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Discovery of Budget Shortfail Prompts L.A. Board To Postpone Contract Vote

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The Los Angeles Unified School District has postponed ratification of its contract with district teachers following the discovery of a $150 million shortfall in the school system's budget.

On the advice of the district's chief financial officer, the school board postponed ratification of the contract from Feb 3 until Feb. 18 to give itself time to account for the unexpected deficit in the current year's budget.

The board's decision prompted Helen Bernstein, the president of the United Teachers of Los Angeles, to threaten a strike by teachers at the end of the current winter break. Classes are scheduled to resume Feb. 14.

The district's superintendent, William R. Anton, and the school-board president, Warren Furutani, later assured the union leadership that the contract, which both sides already have signed, was "a done deal."

"It was not even an issue that it wouldn't be ratified," said Diana Munatones, a spokesman for the district.

Ms. Bernstein issued a statement saying that "we do not expect a confrontation with the school board" over contract ratification, but noting that a strike would be an option for the union's 33,000 members if such a confrontation emerged.

"As far as we're concerned, we have an agreement with the district," Ms. Bernstein said last week.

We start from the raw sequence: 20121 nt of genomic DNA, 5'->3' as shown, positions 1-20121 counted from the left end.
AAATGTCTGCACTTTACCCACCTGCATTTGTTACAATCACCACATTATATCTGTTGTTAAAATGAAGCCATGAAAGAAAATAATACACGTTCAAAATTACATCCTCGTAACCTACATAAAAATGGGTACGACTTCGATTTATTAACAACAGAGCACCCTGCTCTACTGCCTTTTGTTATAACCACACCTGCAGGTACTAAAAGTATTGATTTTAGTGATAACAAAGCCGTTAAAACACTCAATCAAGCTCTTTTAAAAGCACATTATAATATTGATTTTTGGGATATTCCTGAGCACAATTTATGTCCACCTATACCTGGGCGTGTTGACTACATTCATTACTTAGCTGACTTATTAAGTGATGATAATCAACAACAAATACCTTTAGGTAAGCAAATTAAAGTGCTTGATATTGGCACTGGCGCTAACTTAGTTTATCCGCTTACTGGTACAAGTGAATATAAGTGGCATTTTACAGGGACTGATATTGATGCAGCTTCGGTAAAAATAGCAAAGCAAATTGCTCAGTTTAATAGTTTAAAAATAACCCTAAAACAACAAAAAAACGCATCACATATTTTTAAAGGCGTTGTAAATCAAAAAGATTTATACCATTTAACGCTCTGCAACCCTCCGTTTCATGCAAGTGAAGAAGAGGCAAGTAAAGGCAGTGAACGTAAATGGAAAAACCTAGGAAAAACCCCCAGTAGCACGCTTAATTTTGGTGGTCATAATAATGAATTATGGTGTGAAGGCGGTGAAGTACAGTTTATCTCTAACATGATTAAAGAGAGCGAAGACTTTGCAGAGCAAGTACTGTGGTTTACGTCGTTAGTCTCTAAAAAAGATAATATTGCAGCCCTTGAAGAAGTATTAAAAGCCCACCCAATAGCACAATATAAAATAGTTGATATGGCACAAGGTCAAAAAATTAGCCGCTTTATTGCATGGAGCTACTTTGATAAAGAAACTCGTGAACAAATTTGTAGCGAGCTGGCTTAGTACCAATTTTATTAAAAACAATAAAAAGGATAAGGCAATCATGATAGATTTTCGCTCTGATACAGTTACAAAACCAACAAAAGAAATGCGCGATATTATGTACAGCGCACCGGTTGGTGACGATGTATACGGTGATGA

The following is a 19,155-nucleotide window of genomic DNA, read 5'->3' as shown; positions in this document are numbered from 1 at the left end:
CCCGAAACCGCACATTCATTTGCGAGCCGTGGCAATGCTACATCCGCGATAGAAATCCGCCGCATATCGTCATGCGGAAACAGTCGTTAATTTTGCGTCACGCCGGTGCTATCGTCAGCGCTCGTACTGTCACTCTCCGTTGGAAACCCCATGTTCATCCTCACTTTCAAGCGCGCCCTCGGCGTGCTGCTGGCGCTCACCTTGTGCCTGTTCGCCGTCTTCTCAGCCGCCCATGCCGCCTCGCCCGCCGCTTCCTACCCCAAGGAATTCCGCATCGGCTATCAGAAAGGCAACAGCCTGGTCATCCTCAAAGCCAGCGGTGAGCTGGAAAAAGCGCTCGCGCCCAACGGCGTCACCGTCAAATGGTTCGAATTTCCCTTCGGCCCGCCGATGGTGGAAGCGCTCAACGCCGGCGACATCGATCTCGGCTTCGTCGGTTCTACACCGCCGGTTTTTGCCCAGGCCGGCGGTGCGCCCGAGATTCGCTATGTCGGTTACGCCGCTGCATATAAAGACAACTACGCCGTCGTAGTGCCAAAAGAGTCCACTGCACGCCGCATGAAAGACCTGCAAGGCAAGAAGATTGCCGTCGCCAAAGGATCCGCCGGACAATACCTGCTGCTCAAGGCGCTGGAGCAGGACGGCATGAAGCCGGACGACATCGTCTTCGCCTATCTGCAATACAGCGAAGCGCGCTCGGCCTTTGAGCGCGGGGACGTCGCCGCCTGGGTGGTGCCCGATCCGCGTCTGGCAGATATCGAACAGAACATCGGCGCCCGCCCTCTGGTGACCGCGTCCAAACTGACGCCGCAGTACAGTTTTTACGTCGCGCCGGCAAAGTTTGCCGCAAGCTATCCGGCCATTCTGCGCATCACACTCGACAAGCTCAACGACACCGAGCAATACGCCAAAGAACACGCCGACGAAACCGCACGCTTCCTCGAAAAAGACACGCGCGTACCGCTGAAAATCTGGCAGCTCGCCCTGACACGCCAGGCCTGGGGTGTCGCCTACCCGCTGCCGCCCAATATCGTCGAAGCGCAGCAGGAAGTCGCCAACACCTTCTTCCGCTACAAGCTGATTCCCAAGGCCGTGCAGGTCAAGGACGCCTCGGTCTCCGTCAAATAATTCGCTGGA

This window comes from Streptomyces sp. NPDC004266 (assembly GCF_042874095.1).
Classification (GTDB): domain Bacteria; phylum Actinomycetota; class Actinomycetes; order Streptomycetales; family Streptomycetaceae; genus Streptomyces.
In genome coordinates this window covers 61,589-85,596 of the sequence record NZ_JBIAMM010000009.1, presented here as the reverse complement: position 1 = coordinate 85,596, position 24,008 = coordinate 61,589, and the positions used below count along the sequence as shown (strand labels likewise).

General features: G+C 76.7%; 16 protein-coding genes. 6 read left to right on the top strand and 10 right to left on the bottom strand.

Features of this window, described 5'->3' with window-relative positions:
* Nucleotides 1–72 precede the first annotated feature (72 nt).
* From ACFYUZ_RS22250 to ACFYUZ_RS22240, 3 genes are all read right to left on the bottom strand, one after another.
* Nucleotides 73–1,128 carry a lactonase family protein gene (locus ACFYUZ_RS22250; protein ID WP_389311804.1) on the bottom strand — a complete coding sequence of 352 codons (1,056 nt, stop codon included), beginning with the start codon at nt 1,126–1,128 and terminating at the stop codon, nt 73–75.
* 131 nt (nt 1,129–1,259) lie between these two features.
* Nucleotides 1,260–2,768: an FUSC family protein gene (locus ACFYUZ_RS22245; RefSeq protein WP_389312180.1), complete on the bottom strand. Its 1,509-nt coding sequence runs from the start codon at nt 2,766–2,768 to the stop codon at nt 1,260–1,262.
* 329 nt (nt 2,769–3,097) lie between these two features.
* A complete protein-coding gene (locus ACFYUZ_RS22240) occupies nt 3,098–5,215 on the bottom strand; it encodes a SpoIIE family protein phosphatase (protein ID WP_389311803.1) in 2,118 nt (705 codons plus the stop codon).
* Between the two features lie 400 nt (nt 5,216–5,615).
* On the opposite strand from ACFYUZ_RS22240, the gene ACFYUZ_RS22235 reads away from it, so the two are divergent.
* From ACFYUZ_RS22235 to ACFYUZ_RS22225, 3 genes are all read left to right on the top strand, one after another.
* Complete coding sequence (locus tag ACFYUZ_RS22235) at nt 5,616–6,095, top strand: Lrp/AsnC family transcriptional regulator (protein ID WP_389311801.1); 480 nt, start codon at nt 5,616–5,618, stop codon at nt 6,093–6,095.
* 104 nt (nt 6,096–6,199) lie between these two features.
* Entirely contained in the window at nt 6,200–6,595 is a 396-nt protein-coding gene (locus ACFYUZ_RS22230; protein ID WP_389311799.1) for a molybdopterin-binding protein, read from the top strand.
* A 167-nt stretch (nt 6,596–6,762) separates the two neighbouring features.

"We negotiated the pact in good faith," the union president said, "our membership has ratified it, and five L.A.u.s.D. school-board members have assured me that they will vote to ratify it."

The contract, which was negotiated late last fall and accepted by union members just before the winter holidays, includes provisions that require the district to spend about $12 million a year to repay teachers for a 3 percent pay cut they took to balance this year's budget.

Auditors Find Shortfall

The $150-million shortfall in the current budget was discovered late last month as the district prepared its mid-year review of income and expenses. A budget evaluation conducted by the auditing firm Ernst & Young blamed the shortfall on a combination of factors, including:

  • Budgeting errors, especially in the area of health-care costs, and failures in communication between district offices.
  • Board reversals of earlier costcutting decisions, such as a new substitute-teacher policy for secondary schools that had been expected to save $6.8 million.
  • Unpredictable losses, such as a $15.6-million reduction in state-lottery revenues and a jump in healthcare expenses when employees who feared being laid off rushed to take care of medical needs covered by the district.

The auditors said several of the variances that caused the shortfall "probably could have been anticipated or reasonably estimated" before the budget was adopted.

Ernst & Young said some of the problems could also be attributed to a loss of budget flexibility as a result of severe cutbacks last year.

Recommendations Made

The auditors recommended that, in the short term, the district conduct detailed analyses of health costs, substitute-teacher usage, and payroll expenditures and develop new mechanisms for reviewing and monitoring the budget.

In the long term, they said, the district should conduct a management audit of its budget-services division, develop mechanisms for making its budget more predictable, and not continue to rely on "unspecified savings" to bring the budget into balance.

School-system officials said the district can cover about $120 million of the projected deficit by delaying payments to insurance funds and drawing from emergency reserves. A freeze in spending for school supplies may be ordered to make up the rest.

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